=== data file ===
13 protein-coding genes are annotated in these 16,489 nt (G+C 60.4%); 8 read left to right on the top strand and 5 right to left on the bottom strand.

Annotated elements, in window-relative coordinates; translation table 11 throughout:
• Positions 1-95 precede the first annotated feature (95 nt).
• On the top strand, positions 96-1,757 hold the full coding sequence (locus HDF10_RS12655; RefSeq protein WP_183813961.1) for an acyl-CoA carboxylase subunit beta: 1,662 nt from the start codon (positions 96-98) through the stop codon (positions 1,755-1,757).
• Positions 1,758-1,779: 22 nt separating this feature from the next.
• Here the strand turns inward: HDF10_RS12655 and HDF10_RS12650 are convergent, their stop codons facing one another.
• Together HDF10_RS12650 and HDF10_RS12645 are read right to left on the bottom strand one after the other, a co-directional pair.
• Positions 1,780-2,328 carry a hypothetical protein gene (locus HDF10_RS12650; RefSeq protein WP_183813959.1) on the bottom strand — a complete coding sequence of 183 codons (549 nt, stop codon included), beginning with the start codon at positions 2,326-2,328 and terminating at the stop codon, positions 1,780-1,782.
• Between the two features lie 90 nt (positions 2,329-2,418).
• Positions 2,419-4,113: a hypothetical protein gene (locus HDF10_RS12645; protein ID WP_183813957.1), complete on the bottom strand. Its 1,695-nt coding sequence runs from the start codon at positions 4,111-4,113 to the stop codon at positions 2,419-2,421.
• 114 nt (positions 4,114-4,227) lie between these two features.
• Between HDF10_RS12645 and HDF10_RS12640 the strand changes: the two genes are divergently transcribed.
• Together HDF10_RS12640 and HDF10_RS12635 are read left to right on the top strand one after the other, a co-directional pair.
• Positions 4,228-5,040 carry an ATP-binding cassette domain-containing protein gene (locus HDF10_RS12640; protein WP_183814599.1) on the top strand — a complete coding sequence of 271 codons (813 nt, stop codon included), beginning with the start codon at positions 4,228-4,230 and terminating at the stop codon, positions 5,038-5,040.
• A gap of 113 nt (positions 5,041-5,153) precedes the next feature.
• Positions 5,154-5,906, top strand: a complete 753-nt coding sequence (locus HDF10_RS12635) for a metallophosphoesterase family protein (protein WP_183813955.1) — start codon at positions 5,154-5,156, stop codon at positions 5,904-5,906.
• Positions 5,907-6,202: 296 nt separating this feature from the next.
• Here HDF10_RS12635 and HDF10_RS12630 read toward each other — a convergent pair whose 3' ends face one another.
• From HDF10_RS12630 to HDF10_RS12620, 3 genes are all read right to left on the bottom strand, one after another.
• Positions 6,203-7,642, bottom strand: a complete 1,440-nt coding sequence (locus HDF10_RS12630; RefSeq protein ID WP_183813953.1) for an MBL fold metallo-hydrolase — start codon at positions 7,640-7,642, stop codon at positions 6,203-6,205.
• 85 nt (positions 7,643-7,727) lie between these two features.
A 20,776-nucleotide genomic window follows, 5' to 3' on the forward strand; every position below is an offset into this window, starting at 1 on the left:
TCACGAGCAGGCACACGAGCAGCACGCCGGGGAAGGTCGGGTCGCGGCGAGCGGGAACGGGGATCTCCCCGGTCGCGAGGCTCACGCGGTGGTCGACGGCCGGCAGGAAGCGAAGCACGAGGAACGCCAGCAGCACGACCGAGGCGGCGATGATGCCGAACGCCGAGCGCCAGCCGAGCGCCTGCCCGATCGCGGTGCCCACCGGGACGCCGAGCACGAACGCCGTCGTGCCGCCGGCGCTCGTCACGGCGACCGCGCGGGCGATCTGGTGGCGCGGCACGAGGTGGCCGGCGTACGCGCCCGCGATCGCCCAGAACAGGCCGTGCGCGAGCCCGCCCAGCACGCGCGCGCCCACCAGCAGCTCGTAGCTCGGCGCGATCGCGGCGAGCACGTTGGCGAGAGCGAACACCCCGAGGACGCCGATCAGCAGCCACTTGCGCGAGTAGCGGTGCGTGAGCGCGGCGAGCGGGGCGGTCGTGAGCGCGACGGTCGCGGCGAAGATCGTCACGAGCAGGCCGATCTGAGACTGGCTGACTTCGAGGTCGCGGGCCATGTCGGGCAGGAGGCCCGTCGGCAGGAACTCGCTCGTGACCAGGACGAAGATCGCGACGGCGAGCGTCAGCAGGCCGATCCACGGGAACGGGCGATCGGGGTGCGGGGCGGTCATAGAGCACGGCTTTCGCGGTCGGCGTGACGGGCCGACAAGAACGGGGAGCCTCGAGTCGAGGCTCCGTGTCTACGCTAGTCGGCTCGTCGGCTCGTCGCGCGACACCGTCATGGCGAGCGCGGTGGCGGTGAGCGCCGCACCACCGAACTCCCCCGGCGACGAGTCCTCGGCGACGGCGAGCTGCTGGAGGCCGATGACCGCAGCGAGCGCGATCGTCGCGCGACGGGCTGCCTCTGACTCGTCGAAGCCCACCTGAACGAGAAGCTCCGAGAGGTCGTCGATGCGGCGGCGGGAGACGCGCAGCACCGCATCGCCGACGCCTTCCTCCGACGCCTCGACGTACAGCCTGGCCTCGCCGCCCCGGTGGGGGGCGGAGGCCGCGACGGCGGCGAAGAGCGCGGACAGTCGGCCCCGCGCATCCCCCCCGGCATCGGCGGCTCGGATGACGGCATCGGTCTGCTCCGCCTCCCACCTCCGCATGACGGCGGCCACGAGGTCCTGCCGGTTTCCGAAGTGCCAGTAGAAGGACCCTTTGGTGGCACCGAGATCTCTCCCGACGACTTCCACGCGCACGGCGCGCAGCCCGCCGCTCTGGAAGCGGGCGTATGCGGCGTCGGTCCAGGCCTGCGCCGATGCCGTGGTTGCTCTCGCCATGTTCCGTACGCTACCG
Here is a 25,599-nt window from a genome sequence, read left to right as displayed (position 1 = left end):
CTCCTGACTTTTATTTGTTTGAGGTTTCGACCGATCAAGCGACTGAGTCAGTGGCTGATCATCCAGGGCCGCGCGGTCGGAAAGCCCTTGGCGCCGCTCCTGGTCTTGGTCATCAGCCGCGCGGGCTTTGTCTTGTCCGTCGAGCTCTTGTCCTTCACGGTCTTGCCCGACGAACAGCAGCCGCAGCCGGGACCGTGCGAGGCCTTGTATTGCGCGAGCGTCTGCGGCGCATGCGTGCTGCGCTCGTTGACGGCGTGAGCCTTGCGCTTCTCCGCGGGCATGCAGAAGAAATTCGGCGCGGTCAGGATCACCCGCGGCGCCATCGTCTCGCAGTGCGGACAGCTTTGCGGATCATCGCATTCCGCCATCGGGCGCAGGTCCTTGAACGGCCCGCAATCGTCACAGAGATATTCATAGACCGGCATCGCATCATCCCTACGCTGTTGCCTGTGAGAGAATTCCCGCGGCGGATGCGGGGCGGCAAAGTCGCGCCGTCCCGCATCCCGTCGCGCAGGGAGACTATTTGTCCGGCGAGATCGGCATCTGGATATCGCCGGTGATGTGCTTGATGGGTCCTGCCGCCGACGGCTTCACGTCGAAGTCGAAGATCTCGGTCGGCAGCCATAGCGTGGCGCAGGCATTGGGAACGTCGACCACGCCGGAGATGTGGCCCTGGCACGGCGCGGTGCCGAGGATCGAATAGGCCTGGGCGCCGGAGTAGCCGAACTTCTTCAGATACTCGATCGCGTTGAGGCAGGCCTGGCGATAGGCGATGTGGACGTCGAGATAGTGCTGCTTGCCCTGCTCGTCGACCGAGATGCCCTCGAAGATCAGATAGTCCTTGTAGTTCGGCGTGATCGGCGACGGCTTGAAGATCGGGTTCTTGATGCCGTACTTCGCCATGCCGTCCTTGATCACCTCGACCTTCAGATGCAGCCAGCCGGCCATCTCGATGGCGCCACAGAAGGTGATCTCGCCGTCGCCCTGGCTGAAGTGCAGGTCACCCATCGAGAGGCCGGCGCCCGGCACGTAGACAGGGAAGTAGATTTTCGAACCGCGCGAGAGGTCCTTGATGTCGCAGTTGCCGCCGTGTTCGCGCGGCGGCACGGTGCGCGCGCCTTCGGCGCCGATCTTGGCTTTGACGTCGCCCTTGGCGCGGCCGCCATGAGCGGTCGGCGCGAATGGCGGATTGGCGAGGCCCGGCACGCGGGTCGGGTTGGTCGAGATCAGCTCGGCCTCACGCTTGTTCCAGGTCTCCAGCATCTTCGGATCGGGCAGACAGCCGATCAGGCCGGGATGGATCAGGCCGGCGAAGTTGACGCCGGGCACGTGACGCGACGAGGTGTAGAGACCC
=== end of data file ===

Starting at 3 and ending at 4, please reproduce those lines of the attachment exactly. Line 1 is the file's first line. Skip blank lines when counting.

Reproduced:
• Positions 1-95 precede the first annotated feature (95 nt).
• On the top strand, positions 96-1,757 hold the full coding sequence (locus HDF10_RS12655; RefSeq protein WP_183813961.1) for an acyl-CoA carboxylase subunit beta: 1,662 nt from the start codon (positions 96-98) through the stop codon (positions 1,755-1,757).